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With C++11 std::array, do I have the guarantee that the syntax std::array<T, N> x; will default-initialize all the elements of the array ?

EDIT: if not, is there a syntax that will work on all arrays (including zero-sized arrays) to initialize all elements to their default value?

EDIT: on cppreference, the default constructor description says:

(constructor) (implicitly declared) (public member function)
default-constructs or copy-constructs every element of the array 

so the answer may be yes. But I would like to be sure of that according to the standard or future standard.

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  • Don't think so. It's default declared so it's basically the equivalent of the T x[N] syntax.
    – Rapptz
    Aug 18, 2013 at 3:11

5 Answers 5

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By definition, default initialization is the initialization that occurs when no other initialization is specified; the C++ language guarantees you that any object for which you do not provide an explicit initializer will be default initialized (C++11 §8.5/11). That includes objects of type std::array<T, N> and T[N].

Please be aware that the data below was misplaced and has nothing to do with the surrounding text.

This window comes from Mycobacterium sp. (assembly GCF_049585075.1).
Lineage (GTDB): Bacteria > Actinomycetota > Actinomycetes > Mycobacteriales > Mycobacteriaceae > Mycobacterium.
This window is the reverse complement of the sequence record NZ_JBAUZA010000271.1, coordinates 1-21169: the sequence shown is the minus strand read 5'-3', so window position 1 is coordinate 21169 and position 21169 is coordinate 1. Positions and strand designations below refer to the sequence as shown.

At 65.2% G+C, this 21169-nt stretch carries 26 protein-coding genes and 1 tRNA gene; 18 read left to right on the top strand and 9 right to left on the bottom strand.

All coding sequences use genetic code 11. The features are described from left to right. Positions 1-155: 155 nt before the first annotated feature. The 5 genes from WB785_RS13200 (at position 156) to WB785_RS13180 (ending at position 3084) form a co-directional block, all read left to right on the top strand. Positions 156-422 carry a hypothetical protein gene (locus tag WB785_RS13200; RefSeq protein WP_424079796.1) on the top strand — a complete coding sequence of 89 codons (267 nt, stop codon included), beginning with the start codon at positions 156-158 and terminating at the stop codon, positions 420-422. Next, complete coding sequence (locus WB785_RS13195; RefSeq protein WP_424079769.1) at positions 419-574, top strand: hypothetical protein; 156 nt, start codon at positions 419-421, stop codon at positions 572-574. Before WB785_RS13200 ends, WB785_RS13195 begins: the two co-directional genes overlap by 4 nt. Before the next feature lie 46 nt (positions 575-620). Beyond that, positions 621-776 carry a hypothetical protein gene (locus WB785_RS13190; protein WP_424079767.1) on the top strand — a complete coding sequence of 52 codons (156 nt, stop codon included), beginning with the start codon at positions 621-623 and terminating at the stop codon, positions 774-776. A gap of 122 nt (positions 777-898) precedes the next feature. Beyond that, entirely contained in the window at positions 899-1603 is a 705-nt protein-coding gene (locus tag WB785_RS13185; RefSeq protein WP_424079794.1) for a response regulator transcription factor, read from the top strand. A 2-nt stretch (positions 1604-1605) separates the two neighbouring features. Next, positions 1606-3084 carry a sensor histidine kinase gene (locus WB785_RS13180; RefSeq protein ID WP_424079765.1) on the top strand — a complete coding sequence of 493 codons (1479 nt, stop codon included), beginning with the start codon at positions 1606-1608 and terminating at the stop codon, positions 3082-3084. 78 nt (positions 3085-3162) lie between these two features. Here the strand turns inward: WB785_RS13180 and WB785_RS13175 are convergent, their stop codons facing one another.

Be aware that there are types for which default initialization has no effect and leaves the object's value indeterminate: any non-class, non-array type (§8.5/6). Consequently, a default-initialized array of objects with such types will have indeterminate value, e.g.:

int plain_int;
int c_style_array[13];
std::array<int, 13> cxx_style_array;

Both the c-style array and std::array are filled with integers of indeterminate value, just as plain_int has indeterminate value.